This paper outlines the development of a form of scholarship that seeks to bring together transformative modes of pedagogy that have become commonplace in Christian religious education alongside the liberative themes to be found in Black theology. The paper summarises the significant contributions of Paulo Freire to transformative pedagogy and conscientization as the first stage in this developing work. This formative analysis is then followed by reflections on the significant developments in religious education by and for Black people, principally in the US. In the final part of the paper, I describe my own participative approaches to Black theology by means of transformative pedagogy, which utilises interactive exercises as a means of combining the insights of the aforementioned ideas and themes into a transformative mode of teaching and learning. Full article
(This article belongs to the Special Issue Reenvisioning Religious Education)
Open AccessArticle
Boundary-Breaking Disposition against Post-Truth: Five Big Questions for Religious Education
Religions 2018, 9(10), 316; https://doi.org/10.3390/rel9100316 - 17 Oct 2018
Viewed by 2956
Abstract
This paper articulates how religious education can broaden our perspective on post-truth from simply an issue of critical reading to a philosophical challenge involving larger issues such as our sense of self, perception of others, and grounding of justice. Pointing out that the [...] Read more.
This paper articulates how religious education can broaden our perspective on post-truth from simply an issue of critical reading to a philosophical challenge involving larger issues such as our sense of self, perception of others, and grounding of justice. Pointing out that the root cause of post-truth is our parochial, defensive sense of self and community, which premises a boundary-drawing/building mindset, the author suggests the feeling of transcendence as an intellectual, psychological, and spiritual ground to cultivate a counterforce, which is the boundary-breaking disposition. This rationale is developed particularly by the discussion of the Five Big Questions that the author has been using for his Introduction to Religion course: Ultimate Meaning, Transcendence, Personal Identity, Vocation, and Service. Full article
(This article belongs to the Special Issue Reenvisioning Religious Education)
Open AccessArticle
That Suggestion: Catholic Casuistry, Complexity, and Macbeth
Religions 2018, 9(10), 315; https://doi.org/10.3390/rel9100315 - 16 Oct 2018
Cited by 3 | Viewed by 1780
Abstract
In a keeping with the view that Shakespeare harbored a sympathetic attitude to Catholic ways of seeing, this essay argues that Macbeth is a study in the dangers of oversimplification and certainty. In contradistinction to how Spenser’s Redcrosse Knight escapes the Cave of [...] Read more.
In a keeping with the view that Shakespeare harbored a sympathetic attitude to Catholic ways of seeing, this essay argues that Macbeth is a study in the dangers of oversimplification and certainty. In contradistinction to how Spenser’s Redcrosse Knight escapes the Cave of Despaire, Macbeth would benefit greatly from probing, questioning, nuancing, and sifting through ambiguity. He needs to examine the particular attenuation of his own moral thinking, and needs to engage equivocation, in the forms of both amphibology and mental reservation. Full article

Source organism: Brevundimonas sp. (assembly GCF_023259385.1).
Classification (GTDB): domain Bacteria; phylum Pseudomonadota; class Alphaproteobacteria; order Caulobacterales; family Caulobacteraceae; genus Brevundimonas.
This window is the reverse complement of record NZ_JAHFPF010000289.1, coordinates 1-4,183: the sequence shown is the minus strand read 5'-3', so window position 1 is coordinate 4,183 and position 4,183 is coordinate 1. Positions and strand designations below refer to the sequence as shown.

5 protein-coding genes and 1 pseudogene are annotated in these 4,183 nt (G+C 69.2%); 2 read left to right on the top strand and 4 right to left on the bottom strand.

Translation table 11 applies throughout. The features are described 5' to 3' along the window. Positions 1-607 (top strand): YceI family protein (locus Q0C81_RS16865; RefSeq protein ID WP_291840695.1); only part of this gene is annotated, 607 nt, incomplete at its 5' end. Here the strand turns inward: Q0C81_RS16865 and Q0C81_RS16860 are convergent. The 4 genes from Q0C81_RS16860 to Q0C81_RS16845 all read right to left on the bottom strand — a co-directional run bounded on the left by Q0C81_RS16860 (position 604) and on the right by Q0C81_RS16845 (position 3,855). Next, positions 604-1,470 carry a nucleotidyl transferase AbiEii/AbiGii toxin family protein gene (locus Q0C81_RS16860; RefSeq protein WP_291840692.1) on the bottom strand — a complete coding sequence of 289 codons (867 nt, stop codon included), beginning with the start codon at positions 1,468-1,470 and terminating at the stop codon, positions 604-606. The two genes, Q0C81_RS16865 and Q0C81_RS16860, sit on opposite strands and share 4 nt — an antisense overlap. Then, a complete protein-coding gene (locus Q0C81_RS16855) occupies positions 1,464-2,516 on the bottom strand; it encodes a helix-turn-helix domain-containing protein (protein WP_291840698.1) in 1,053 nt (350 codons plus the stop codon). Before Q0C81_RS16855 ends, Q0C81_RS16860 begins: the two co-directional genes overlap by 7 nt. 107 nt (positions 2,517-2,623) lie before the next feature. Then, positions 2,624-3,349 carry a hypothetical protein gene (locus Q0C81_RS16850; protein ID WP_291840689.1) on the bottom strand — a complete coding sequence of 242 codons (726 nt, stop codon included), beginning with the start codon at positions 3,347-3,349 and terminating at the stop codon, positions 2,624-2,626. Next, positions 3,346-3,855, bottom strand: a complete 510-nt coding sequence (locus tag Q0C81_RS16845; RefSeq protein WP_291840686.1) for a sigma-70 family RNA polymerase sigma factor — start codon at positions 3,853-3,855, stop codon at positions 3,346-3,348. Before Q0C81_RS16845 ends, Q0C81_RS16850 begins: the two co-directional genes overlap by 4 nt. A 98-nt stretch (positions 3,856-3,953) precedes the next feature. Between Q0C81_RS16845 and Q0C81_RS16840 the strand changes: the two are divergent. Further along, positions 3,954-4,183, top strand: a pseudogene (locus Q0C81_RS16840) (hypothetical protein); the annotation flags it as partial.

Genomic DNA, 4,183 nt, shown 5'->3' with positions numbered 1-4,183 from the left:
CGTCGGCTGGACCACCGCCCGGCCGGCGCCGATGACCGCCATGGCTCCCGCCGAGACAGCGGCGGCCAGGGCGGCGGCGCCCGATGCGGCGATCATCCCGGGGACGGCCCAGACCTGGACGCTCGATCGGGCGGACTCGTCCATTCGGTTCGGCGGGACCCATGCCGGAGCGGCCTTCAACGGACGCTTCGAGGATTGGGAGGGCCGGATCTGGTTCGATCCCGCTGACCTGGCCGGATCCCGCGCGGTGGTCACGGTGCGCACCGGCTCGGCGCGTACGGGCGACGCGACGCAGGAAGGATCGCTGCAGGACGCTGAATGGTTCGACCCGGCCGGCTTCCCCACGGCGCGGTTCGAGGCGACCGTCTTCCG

(This article belongs to the Special Issue Religions in Shakespeare's Writings)
Open AccessArticle
Between Tradition and Transition: An Islamic Seminary, or Dar al-Uloom in Modern Britain
Religions 2018, 9(10), 314; https://doi.org/10.3390/rel9100314 - 15 Oct 2018
Cited by 5 | Viewed by 1753
Abstract
Based on detailed ethnographic fieldwork, this article provides an insider account of life inside a British Dar al-Uloom, or a traditional Islamic religious seminary, for the first time. Given that Dar al-Ulooms play an important role in the British Muslim landscape in [...] Read more.
Based on detailed ethnographic fieldwork, this article provides an insider account of life inside a British Dar al-Uloom, or a traditional Islamic religious seminary, for the first time. Given that Dar al-Ulooms play an important role in the British Muslim landscape in providing training for religious leadership, the article argues that, far from the Dar al-Uloom tradition being static, it is undergoing continuous adaptation and change. After mapping the historical and geographical lineage of the modern Dar al-Uloom, the article explores its pedagogy. The postural tradition and adab (broadly translated as comportment or code of behavior) embody the notion of humility, as the classroom has become the locale for balancing a curriculum with depth and coverage, especially given the challenges young Muslims in Britain are facing. The current students of the Dar al-Uloom will become imams and faith leaders primarily responsible for addressing the changing needs of young Muslims. What has emerged is a traditional Dar al-Uloom that is in a dialogical relationship both with the modern world outside of it and within it. There is the need to embody a ‘tarbiyyatic pedagogy’ that is one that emphasises the student-teacher relationship where the student is transformed in the process of learning while interpreting Islam through the lens of the Deobandi universe. Ultimately, it will be the younger generation of teachers who determine the particular trajectory of the Dar al-Uloom. Full article